But security experts who have been apprised of the document point out the airline passengers in a Canadian airport were clearly in Canada.

...


It's not illegal until a court rules on the MATTER AT HAND. If I shot someone, you can say it was illegal but that is not an actual fact until I'm convicted in a court. This is literally why we say INNOCENT until PROVEN guilty. And only a court can PROVE your guilt, not any other outside set of facts or other observers or any previous court ruling on a separate incident.
Pun intended for the plebes on here who don't get a joke
User avatar
Saz
Governor
 
Posts: 8448
Joined: Mon Mar 17, 2014 9:37 am
Location: Airstrip One
Gender: Male
Has thanked: 1068 times
Been thanked: 899 times
Political Leaning: Classic Liberal

Re: Which is better: legal discretion or automatic enforceme

Postby exploited » Thu Feb 05, 2015 12:46 pm

Saz wrote:
Yes, I agree, where there is evidence of lawbreaking, people should be arrested and tried by a jury. Irrespective of social status or political popularity.

Yes, but this isn't a practical plan. This is a statement of intent. We all agree with it in principle. In practice it's nearly impossible.

I agree, it is up to the courts to decide if the law has been broken, following a review of the evidence. Of course that is how it should work for everyone.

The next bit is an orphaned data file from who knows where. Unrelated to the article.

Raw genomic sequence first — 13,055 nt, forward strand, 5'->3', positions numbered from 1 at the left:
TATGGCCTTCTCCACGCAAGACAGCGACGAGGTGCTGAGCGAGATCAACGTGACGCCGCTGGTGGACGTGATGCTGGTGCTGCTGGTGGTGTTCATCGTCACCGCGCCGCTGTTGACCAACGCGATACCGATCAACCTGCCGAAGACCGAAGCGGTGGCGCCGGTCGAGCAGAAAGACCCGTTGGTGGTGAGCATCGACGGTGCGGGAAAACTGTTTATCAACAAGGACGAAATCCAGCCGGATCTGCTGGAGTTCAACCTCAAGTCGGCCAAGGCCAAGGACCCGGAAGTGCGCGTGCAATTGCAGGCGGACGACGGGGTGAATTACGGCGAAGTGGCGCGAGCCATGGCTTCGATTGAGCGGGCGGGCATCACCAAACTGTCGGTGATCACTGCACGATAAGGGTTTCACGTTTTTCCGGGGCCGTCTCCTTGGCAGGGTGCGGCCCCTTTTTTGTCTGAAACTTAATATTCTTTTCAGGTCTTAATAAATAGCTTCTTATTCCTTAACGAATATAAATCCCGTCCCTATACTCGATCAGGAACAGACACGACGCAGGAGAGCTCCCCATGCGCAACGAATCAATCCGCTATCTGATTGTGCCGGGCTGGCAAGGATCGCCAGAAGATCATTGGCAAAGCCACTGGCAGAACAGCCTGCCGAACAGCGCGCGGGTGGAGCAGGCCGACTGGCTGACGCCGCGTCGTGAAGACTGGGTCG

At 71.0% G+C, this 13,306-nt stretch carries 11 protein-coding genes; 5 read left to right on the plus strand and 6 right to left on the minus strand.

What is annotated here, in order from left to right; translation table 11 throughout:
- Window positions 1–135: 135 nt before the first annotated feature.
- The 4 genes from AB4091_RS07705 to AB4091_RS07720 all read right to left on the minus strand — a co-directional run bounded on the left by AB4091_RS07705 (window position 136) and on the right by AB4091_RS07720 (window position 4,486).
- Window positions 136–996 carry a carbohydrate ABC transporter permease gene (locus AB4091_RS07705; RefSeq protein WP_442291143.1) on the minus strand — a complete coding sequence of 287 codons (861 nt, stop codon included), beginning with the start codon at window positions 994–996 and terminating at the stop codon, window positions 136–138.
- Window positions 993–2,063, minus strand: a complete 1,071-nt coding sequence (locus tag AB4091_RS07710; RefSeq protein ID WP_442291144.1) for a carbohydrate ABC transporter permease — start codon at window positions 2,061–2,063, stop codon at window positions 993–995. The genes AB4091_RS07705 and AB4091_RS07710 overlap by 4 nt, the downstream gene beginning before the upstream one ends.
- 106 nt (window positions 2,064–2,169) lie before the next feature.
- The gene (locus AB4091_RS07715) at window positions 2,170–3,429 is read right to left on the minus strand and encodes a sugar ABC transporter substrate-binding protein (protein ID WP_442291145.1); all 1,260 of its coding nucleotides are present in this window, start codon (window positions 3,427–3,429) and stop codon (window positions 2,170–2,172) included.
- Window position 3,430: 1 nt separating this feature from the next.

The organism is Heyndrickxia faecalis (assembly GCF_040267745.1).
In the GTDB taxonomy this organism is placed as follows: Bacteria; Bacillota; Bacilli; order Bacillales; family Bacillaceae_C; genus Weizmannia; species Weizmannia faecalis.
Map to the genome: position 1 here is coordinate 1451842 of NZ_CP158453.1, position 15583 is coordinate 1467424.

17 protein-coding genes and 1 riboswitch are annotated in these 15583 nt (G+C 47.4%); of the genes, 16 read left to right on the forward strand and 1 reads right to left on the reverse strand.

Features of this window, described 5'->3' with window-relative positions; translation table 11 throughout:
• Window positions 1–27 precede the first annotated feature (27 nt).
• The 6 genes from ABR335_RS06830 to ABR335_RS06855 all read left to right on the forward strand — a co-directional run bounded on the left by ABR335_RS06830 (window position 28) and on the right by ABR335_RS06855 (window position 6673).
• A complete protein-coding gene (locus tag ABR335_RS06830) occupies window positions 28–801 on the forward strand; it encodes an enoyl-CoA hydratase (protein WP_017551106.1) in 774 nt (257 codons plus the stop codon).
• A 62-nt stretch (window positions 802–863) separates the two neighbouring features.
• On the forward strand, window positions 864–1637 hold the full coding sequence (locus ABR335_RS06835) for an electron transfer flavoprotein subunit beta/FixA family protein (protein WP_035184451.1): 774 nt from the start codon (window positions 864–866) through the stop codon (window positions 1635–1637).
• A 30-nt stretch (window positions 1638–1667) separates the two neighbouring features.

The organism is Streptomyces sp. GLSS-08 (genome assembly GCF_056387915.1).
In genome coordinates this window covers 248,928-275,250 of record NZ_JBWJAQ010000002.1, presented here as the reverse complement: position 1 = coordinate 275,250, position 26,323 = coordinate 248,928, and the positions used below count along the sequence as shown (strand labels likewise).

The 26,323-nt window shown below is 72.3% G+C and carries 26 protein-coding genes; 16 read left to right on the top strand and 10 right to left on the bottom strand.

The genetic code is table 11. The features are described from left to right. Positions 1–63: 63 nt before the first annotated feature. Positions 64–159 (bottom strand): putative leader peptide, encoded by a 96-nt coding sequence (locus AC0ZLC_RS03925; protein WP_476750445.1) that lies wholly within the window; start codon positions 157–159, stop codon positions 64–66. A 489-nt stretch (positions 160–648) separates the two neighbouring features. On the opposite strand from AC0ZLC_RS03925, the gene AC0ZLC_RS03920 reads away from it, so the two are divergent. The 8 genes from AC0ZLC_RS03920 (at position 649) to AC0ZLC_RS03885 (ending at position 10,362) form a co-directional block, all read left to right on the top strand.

Again, this isn't a practical plan. This is a statement of intent. We all agree with it in principle. In practice it's nearly impossible.

Incorrect. I don't think it should be illegal. I know with 100% certainty that it is illegal, because the Supreme Court of Canada has ruled it as such in previous decisions.

http://www.cbc.ca/m/news/politics/csec- ... -1.2517881

CSEC used airport Wi-Fi to track Canadian travellers: Edward Snowden documents

Electronic snooping was part of a trial run for U.S. NSA and other foreign services

EXCLUSIVE Jan 31, 2014 6:38 PM ET
Greg Weston, Glenn Greenwald, Ryan Gallagher, CBC News

A top secret document retrieved by U.S. whistleblower Edward Snowden and obtained by CBC News shows that Canada's electronic spy agency used information from the free internet service at a major Canadian airport to track the wireless devices of thousands of ordinary airline passengers for days after they left the terminal.

After reviewing the document, one of Canada's foremost authorities on cyber-security says the clandestine operation by the Communications Security Establishment Canada (CSEC) was almost certainly illegal.